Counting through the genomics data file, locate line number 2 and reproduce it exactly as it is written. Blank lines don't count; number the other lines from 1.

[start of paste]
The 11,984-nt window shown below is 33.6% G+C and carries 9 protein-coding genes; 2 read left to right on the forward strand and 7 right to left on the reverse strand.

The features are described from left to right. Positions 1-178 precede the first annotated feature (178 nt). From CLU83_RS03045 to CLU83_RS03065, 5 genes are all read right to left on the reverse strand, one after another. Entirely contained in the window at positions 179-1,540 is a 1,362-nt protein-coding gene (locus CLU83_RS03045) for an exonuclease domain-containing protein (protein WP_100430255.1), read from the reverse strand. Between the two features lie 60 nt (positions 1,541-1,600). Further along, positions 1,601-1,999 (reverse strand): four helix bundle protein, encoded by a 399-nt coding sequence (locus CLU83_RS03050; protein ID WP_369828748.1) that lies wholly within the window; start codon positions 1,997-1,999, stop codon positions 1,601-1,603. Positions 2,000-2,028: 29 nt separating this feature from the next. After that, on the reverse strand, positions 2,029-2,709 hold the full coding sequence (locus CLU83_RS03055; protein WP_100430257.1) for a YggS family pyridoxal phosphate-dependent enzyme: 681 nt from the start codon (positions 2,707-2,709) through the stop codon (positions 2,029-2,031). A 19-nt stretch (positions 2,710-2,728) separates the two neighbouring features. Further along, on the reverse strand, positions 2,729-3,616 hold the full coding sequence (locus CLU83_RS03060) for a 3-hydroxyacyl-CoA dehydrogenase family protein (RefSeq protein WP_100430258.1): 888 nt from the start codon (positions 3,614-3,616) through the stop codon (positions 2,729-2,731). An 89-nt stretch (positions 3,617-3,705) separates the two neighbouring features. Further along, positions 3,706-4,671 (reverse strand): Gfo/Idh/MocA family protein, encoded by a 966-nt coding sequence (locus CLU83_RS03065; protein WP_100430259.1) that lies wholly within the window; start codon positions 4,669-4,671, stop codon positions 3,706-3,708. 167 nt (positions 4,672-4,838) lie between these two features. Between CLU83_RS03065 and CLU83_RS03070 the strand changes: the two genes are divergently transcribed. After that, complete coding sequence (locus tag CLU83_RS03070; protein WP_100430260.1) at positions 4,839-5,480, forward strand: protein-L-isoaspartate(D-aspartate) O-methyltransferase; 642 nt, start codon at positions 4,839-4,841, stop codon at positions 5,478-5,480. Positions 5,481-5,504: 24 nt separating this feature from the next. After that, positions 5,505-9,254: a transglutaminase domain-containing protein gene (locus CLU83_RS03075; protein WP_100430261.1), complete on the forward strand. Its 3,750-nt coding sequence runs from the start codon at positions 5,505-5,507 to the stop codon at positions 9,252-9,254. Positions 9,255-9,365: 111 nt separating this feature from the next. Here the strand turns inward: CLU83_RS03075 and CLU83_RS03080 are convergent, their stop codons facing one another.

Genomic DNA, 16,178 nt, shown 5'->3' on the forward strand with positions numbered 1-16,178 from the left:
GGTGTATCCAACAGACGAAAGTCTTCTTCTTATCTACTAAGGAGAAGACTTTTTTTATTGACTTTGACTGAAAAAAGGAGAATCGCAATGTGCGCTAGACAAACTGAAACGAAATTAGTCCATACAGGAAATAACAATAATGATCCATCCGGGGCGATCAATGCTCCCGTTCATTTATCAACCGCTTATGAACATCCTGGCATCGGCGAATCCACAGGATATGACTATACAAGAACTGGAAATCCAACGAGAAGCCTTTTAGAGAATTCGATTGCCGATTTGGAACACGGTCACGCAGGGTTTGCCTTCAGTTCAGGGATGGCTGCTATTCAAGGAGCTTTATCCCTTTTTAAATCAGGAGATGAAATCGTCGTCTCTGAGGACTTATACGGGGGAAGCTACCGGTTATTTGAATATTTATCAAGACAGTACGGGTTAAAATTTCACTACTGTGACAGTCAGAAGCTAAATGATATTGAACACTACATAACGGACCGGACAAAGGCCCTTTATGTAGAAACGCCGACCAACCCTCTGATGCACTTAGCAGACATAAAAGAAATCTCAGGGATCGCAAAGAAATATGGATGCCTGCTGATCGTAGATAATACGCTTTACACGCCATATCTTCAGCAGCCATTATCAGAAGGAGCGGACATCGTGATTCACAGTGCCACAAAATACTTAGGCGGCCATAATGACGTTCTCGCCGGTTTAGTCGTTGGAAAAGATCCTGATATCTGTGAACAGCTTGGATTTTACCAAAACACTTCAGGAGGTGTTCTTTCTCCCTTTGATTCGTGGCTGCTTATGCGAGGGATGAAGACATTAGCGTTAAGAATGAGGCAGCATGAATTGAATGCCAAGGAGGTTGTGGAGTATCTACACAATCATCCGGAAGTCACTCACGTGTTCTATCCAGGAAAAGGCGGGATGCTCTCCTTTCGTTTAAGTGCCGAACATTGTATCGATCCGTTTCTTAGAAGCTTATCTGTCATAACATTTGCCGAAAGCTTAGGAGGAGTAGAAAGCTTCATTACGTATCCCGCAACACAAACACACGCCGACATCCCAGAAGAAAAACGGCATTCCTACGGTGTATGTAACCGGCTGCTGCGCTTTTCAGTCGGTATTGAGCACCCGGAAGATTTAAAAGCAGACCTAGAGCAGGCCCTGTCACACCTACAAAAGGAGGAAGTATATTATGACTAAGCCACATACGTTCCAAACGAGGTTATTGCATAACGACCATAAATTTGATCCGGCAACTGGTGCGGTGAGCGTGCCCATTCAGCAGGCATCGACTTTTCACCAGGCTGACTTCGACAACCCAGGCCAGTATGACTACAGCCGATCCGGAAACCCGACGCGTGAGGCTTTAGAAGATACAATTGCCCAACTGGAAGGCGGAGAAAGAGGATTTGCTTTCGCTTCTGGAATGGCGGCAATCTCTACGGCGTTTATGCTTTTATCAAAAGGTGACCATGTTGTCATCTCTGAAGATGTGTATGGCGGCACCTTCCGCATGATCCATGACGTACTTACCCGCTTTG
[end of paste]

The features are described from left to right. Positions 1-178 precede the first annotated feature (178 nt). From CLU83_RS03045 to CLU83_RS03065, 5 genes are all read right to left on the reverse strand, one after another. Entirely contained in the window at positions 179-1,540 is a 1,362-nt protein-coding gene (locus CLU83_RS03045) for an exonuclease domain-containing protein (protein WP_100430255.1), read from the reverse strand. Between the two features lie 60 nt (positions 1,541-1,600). Further along, positions 1,601-1,999 (reverse strand): four helix bundle protein, encoded by a 399-nt coding sequence (locus CLU83_RS03050; protein ID WP_369828748.1) that lies wholly within the window; start codon positions 1,997-1,999, stop codon positions 1,601-1,603. Positions 2,000-2,028: 29 nt separating this feature from the next. After that, on the reverse strand, positions 2,029-2,709 hold the full coding sequence (locus CLU83_RS03055; protein WP_100430257.1) for a YggS family pyridoxal phosphate-dependent enzyme: 681 nt from the start codon (positions 2,707-2,709) through the stop codon (positions 2,029-2,031). A 19-nt stretch (positions 2,710-2,728) separates the two neighbouring features. Further along, on the reverse strand, positions 2,729-3,616 hold the full coding sequence (locus CLU83_RS03060) for a 3-hydroxyacyl-CoA dehydrogenase family protein (RefSeq protein WP_100430258.1): 888 nt from the start codon (positions 3,614-3,616) through the stop codon (positions 2,729-2,731). An 89-nt stretch (positions 3,617-3,705) separates the two neighbouring features. Further along, positions 3,706-4,671 (reverse strand): Gfo/Idh/MocA family protein, encoded by a 966-nt coding sequence (locus CLU83_RS03065; protein WP_100430259.1) that lies wholly within the window; start codon positions 4,669-4,671, stop codon positions 3,706-3,708. 167 nt (positions 4,672-4,838) lie between these two features. Between CLU83_RS03065 and CLU83_RS03070 the strand changes: the two genes are divergently transcribed. After that, complete coding sequence (locus tag CLU83_RS03070; protein WP_100430260.1) at positions 4,839-5,480, forward strand: protein-L-isoaspartate(D-aspartate) O-methyltransferase; 642 nt, start codon at positions 4,839-4,841, stop codon at positions 5,478-5,480. Positions 5,481-5,504: 24 nt separating this feature from the next. After that, positions 5,505-9,254: a transglutaminase domain-containing protein gene (locus CLU83_RS03075; protein WP_100430261.1), complete on the forward strand. Its 3,750-nt coding sequence runs from the start codon at positions 5,505-5,507 to the stop codon at positions 9,252-9,254. Positions 9,255-9,365: 111 nt separating this feature from the next. Here the strand turns inward: CLU83_RS03075 and CLU83_RS03080 are convergent, their stop codons facing one another.